This became even more apparent in the smaller town of Hoi An. This part of the trip was more of what I expected Vietnam to be. The town was very much a village, very small, but jam packed with everything you could ever need. Except a hair brush! (Laughing!) Yes, Teresa forgot her hair brush and we looked everywhere and couldn't find one for sale. We even tried to buy one from several hair salons. All they had were the ones they use on their customers and they wanted $5.00 for one that looked like it must have been 10 years old! Finally, in Hanoi, we found one at a flea market (sounds kind of risky,huh?). The young lady pulls it out of the bottom of a box and says to Dahlynn and I, "You will like." She goes on to show us that it's a hair brush on one side, and on the other she shows us that the surface is rubbery and nubbed. She puts it to her head and says "Good." We look a little closer and see it's a vibrator! We burst out in yet another case of the giggles and bought it for Teresa.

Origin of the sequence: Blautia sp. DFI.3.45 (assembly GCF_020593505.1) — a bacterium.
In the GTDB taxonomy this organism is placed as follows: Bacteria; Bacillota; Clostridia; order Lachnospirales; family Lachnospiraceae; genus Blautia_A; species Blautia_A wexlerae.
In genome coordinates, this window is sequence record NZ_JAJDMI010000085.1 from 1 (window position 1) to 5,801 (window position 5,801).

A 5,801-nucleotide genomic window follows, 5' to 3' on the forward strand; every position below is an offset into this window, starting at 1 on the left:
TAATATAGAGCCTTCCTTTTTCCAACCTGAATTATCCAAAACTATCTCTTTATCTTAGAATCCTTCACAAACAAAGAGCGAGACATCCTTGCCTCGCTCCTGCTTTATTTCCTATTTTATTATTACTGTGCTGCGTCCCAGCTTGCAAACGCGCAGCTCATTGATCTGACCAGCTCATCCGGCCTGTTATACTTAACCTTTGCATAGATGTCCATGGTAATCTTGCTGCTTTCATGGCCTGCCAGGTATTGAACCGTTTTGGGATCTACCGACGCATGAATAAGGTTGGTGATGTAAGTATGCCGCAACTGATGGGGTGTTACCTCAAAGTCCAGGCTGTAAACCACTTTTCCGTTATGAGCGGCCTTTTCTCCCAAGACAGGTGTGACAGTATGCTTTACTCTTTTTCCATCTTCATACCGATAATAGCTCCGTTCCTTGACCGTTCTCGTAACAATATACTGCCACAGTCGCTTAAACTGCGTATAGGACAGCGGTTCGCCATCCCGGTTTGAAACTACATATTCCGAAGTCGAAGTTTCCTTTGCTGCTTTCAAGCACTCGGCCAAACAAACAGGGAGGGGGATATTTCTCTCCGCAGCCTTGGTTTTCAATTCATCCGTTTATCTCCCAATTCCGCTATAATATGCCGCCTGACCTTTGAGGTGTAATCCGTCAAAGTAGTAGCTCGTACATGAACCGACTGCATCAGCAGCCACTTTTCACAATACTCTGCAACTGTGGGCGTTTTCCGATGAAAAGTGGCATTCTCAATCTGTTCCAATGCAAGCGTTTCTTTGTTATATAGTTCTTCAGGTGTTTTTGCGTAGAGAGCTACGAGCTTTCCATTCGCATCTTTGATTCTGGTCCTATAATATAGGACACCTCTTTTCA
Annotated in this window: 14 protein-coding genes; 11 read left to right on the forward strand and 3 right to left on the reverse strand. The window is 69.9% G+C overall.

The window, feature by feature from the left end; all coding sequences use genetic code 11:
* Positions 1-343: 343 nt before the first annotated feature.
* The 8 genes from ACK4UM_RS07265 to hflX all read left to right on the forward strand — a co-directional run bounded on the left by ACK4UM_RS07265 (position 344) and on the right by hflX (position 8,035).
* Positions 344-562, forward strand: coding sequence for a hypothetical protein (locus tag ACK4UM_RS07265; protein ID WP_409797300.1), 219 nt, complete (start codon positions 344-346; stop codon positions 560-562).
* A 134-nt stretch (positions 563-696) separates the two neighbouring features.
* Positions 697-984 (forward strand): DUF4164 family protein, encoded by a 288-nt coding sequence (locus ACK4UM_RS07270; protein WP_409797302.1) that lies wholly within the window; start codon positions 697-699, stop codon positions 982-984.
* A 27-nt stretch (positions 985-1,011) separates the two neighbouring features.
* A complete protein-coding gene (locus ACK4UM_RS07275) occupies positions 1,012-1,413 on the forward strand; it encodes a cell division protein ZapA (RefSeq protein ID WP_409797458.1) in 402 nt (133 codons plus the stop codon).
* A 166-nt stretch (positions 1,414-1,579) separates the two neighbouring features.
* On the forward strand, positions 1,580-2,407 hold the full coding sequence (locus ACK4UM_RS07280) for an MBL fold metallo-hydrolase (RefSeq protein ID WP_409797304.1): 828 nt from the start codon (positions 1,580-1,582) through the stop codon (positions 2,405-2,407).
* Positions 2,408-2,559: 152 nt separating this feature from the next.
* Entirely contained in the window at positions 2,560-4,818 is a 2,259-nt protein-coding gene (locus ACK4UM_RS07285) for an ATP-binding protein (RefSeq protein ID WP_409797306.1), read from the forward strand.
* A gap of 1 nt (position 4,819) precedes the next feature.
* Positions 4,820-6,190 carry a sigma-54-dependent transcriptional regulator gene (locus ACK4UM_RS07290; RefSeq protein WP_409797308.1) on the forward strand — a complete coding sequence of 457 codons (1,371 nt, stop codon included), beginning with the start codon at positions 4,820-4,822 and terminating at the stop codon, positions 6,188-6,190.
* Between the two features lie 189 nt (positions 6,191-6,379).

I digress, the simplicity of life in the smaller towns made me acutely aware that these people realize they don't have all the creature comforts we do, yet they're happy. They were friendly, lots of smiles, and so eager to please us. I took a bag of my laundry to a little shop. The lady hurried out to me and took my bag. She held it up, weighing it, and told me "Oh, you like my work, seven dollar, you come back tomorrow." I said "Seven? That's too much." With a big smile, she went on, "No-no, 's good price. You travel, need nice clothes. Come back tomorrow, you no like, you no pay." "Okay, do I need a ticket or something so you know what is mine?" I asked. She handed me her business card and smiled. I asked her again a little worried I may not get my clothes back, and she said, "No worry, no worry, you come back tomorrow." A lot worried, I left. I went back the next day and there she was, happy, happy, happy to see me. She ran in the back room and came out with my bag. My clothes were clean, not a wrinkle to be found, folded, and they smelled more wonderful than any load of laundry I've ever done. I asked her what she used to clean them and she simply answered "soap." Laughing! I happily paid her seven dollars and went back to the hotel. Again, proud, happy people. Happy to wash my clothes. Happy to see me happy. Are we really so different? No, but I think we are pretty spoiled. We work hard, but we expect things to be done for us to make us happy, instead of looking to our own good deeds and simply choosing to see the good in every situation and circumstance. Even if the good is the ability to grieve and have that experience.